Mitchell, says Monk, would help in a multitude of ways, from observing his interviews and body language to having him analyse how he interacted with players and simply prioritise an explosion of demands on his time.
They would listen back to how he delivered training sessions and there would be extensive scenario planning, so the players would be mentally prepared to handle likely future situations. The precise details of match preparation would be drilled down and, just as at England and Wales, the players would be encouraged to engage with media and tell their stories.
The England team collectively did 45 interviews following the 4-0 win against Ukraine. “When you have that sort of environment, people who are naturally more shy also end up contributing,” says Monk. “You are not going to open up everything tactically, but I think it helps when fans feel that rapport and get to know the players. They are more likely to stay with them in the tough times.”
Neil Taylor, the former Wales defender, says that Mitchell would shape things around the camp to make life “a little easier” without players even realising. Initiatives would also stretch past the obvious day to day. The Wales players would often go out on cultural trips that helped to embed their sense of national belonging.
Jordan Pickford says Mitchell is 'a proper down-to-earth bloke'
Southgate often poses the question “what does it mean to play for England” at meetings and it was noticeable that the presentation of red legacy caps, which mark how each player (including the manager) are part of an elite band of 1,262 people spread over 150 years, was posted on Mitchell’s Twitter at the start of Euro 2020.
“He’s just a proper, nice, down-to-earth bloke,” says Jordan Pickford, the England goalkeeper. “We have some recovery sessions as a group with Mitch and we get some nice breathing techniques. Mitch is always available if you need him.”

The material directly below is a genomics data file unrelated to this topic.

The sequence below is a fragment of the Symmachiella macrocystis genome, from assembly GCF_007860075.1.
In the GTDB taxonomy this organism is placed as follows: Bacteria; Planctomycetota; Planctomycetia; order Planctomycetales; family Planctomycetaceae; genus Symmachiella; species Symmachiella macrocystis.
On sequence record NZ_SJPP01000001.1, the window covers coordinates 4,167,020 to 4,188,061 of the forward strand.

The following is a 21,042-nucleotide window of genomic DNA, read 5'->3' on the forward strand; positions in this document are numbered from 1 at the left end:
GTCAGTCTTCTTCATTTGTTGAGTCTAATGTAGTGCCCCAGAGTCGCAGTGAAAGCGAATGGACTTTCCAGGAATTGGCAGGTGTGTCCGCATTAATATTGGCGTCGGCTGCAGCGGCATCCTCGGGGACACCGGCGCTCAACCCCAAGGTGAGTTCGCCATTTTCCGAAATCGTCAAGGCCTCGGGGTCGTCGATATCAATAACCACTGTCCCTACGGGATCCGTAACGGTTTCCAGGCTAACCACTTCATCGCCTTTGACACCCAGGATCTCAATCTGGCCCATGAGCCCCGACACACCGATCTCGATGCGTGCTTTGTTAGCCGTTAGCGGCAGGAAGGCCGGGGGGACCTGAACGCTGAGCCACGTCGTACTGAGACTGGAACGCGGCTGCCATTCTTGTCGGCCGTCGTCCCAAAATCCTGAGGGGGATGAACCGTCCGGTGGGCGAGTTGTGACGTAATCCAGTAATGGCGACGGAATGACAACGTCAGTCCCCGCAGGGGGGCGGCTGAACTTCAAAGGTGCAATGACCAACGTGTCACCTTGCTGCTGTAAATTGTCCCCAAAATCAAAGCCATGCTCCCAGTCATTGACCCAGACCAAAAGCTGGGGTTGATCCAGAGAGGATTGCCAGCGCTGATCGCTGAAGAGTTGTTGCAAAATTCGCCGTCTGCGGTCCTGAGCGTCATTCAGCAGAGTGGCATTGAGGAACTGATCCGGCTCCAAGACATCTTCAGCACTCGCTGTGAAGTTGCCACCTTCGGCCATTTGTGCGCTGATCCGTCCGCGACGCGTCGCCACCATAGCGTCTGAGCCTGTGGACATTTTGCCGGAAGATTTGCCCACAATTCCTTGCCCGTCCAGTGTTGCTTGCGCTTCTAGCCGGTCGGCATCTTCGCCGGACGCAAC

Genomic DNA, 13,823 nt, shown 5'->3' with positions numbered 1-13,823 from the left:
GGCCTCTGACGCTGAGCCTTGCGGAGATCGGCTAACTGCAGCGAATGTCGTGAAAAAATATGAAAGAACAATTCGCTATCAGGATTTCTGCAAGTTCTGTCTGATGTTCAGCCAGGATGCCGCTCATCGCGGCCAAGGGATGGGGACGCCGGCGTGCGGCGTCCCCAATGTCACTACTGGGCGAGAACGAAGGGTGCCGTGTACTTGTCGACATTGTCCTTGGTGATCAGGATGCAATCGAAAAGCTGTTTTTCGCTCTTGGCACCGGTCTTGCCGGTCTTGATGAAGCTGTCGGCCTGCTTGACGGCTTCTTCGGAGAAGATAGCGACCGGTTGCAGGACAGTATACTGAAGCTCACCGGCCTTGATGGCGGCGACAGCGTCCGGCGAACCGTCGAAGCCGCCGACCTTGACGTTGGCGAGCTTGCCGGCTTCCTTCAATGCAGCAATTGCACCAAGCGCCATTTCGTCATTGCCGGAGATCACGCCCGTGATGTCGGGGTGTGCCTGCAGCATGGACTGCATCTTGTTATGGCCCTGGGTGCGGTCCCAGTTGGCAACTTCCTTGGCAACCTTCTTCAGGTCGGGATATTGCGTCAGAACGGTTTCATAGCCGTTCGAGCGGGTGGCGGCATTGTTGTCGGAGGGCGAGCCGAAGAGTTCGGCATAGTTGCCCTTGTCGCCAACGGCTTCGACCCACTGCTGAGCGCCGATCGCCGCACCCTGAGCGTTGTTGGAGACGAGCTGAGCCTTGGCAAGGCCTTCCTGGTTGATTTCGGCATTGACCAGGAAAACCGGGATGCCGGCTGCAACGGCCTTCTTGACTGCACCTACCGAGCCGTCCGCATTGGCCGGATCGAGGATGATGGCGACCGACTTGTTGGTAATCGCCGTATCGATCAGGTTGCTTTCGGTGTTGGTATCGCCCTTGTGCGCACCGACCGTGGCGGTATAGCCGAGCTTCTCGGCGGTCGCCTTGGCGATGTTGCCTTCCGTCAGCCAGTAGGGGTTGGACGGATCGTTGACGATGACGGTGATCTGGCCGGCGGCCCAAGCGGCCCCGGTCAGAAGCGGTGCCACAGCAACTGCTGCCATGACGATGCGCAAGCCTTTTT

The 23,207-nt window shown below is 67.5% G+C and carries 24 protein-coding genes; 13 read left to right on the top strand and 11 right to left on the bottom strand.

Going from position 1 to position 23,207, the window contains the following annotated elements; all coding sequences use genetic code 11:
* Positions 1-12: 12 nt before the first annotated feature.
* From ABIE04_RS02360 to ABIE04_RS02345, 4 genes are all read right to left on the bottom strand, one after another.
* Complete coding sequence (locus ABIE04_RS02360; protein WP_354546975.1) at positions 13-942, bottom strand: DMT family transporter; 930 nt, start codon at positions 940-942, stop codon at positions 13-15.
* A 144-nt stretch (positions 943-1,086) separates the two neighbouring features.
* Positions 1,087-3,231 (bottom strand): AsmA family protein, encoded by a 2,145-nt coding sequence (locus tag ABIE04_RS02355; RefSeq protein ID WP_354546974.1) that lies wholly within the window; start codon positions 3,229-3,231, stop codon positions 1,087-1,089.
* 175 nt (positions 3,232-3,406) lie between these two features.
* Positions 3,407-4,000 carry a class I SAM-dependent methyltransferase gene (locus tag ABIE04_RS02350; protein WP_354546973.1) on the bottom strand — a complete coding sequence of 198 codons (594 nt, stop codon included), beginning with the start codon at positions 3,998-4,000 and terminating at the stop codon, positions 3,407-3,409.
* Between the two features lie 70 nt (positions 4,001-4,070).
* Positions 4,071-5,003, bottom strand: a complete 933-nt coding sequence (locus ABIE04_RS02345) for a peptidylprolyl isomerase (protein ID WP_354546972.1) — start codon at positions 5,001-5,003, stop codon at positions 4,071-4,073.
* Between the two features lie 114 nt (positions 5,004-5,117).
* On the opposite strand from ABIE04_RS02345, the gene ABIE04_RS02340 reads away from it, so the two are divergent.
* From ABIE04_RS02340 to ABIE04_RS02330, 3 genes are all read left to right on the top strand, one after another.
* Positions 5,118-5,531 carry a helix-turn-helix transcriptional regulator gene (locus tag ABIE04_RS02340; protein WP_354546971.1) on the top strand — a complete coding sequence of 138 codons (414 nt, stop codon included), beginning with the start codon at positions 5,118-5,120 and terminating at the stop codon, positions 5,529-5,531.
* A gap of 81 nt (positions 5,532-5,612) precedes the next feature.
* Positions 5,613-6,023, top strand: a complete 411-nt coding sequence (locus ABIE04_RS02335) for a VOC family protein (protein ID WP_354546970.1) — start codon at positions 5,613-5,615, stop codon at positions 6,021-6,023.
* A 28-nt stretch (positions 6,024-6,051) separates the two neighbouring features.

Harry Maguire revealed that he confided in Mitchell after his arrest in Greece last summer, but says that their conversations are usually simply “a general chat about anything”. Mitchell himself emphasises the importance of being aligned with the manager’s vision.
“We always talk about the four pillars of the game, the technical, the tactical, the physical and the mental, and the mental has been largely neglected [previously],” he told the BelievePerform podcast.
“The ball is in play for an average of 60 minutes and, within that, there are a lot of psychological demands. It’s very easy to lose control. It’s about being sensitive in terms of players’ emotions. [And] you really have to understand the culture, identity and leadership. You gain that by being in it.”
Mitchell has also warned against people assuming there is “a magic wand”. It is a constantly evolving and fluctuating process but, after more than three years now working alongside Southgate, it is hard to ever remember the England camp seeming more happy, harmonious and fearless.
“England have some quality players but, if they do win, the biggest reason will be that environment and culture they have created,” says Monk.